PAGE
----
A few moments past 2 a.m. on Wednesday morning, Hillary Clinton’s campaign chair John Podesta addressed the thousands of supporters gathered at the Jacob K. Javits Center in New York City and told them to go home and get some rest — but that Clinton would not concede the race. He declared that Clinton was “not done yet” even though Donald Trump had just clinched Pennsylvania, which brought his total of Electoral College votes to 265 — a mere five votes short of the 270 needed to win the White House. Clinton had amassed 218 votes at the time Podesta addressed the crowd, which had become crestfallen as Clinton’s widely-expected victory failed to materialize. Moments later, The Associated Press called the election for Trump.
“Good night, we’ll have more to say tomorrow,” Podesta said. “Let’s get those votes counted and let’s bring this home.” The crowd then began leaving the venue. According to ABC News, Clinton, while declining to publicly concede the race, placed a called to Trump and conceded over the phone.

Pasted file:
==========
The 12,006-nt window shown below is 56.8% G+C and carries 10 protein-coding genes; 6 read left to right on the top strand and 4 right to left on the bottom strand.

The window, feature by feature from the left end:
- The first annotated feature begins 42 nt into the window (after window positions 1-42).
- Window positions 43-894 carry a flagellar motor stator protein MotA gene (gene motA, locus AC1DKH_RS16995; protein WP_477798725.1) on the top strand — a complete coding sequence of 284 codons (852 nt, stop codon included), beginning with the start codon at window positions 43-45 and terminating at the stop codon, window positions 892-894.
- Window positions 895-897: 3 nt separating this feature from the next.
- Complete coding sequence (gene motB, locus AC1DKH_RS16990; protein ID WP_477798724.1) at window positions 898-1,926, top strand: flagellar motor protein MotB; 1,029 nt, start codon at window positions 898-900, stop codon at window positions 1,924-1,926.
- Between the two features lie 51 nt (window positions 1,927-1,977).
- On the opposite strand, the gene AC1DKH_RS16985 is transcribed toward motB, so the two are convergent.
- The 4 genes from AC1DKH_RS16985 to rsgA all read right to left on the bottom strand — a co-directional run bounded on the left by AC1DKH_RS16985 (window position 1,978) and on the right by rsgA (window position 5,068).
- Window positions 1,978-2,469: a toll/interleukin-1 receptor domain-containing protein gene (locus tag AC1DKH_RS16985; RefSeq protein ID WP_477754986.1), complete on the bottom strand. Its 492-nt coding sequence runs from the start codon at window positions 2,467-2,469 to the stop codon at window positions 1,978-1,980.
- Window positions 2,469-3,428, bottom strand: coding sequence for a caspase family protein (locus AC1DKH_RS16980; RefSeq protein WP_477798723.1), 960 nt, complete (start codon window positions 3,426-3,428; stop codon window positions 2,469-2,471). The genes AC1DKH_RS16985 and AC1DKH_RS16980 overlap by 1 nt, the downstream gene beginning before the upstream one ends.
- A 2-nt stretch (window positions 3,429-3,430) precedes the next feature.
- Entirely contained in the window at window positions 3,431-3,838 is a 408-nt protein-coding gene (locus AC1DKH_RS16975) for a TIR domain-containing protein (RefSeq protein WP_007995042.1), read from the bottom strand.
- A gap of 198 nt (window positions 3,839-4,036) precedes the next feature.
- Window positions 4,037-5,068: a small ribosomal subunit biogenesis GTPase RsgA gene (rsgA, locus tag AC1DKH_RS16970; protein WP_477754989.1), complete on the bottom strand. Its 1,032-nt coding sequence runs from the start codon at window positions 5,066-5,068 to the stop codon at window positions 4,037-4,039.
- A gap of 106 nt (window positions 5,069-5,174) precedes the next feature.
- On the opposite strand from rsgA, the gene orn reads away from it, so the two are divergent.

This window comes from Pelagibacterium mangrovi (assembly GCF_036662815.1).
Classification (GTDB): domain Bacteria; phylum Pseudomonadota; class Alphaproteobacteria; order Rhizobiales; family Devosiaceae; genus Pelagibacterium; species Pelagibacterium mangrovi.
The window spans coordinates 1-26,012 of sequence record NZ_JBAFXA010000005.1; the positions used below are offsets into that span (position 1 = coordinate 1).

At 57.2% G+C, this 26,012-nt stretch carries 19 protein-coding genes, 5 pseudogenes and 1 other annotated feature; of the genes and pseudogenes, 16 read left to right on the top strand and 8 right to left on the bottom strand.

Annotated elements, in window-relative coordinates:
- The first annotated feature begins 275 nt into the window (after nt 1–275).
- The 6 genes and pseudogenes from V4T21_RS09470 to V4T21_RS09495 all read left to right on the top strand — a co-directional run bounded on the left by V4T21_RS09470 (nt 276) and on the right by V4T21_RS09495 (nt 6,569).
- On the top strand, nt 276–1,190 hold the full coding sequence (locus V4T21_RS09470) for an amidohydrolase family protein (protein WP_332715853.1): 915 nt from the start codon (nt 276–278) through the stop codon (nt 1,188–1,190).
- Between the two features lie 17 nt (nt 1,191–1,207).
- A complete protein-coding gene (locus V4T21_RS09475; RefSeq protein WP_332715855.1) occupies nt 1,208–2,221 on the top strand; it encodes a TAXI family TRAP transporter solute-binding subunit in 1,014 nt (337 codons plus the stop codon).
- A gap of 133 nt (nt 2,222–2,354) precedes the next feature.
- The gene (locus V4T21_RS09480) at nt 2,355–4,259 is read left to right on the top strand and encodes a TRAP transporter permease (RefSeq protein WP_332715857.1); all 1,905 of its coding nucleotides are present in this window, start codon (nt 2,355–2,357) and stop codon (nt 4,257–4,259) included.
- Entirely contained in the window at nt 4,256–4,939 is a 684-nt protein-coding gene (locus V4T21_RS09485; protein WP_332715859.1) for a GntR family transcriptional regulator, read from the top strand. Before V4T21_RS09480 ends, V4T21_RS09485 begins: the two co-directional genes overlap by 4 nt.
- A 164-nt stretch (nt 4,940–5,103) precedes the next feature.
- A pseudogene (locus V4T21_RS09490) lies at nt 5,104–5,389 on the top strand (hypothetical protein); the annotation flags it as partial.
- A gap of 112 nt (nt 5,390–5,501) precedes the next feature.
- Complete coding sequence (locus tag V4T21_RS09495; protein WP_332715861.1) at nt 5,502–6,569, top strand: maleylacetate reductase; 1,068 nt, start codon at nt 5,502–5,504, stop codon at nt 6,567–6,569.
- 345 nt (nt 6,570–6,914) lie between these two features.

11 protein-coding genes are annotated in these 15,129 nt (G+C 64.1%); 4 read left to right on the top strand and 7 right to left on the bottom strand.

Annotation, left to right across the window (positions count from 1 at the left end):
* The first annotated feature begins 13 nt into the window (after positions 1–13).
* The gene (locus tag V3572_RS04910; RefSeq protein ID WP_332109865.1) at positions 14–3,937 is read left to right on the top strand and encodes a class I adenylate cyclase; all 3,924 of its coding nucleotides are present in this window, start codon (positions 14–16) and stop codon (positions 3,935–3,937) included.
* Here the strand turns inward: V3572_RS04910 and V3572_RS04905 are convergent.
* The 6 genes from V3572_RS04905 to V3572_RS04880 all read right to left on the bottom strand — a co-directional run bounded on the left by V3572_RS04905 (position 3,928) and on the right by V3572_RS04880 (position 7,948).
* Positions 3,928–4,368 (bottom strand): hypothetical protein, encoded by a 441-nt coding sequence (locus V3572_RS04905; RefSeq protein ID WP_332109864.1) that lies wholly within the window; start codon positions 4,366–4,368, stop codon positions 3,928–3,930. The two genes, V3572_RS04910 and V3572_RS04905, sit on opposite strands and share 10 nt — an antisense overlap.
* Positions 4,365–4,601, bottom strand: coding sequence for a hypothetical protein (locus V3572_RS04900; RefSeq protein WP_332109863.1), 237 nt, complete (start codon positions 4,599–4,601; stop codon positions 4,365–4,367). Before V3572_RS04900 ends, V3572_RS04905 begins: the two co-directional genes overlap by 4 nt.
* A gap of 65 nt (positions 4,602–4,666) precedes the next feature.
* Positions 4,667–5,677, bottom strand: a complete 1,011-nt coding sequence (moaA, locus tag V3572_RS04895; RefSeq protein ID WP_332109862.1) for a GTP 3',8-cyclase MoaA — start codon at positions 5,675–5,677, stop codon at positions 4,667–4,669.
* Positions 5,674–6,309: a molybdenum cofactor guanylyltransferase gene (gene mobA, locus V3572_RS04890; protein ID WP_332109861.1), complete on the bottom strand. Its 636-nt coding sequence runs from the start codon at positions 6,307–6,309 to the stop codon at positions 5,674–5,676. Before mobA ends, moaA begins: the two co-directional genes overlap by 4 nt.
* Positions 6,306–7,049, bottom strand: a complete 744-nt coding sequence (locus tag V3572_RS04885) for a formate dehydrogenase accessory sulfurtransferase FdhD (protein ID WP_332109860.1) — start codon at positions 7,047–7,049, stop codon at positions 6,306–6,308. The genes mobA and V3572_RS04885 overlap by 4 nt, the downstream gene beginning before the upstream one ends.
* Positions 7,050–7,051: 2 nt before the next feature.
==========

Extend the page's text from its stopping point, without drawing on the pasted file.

Trump had been building momentum throughout the evening as the polls closed across the U.S. He pulled out narrow wins in the battleground states of Florida, North Carolina and Ohio, severely threatening Clinton’s chances at becoming the first woman elected president in U.S. history. As the night wore on, Trump added more states. Just before 2 a.m., Pennsylvania had been called for Trump, a stunning upset given that he’d been trailing Clinton significantly in polls of voters there.
Earlier in the evening, we’d brought you live coverage of election night from ABC News. That video is still below as the network still waits for votes to be counted. And follow The New York Times election live blog for the latest updates.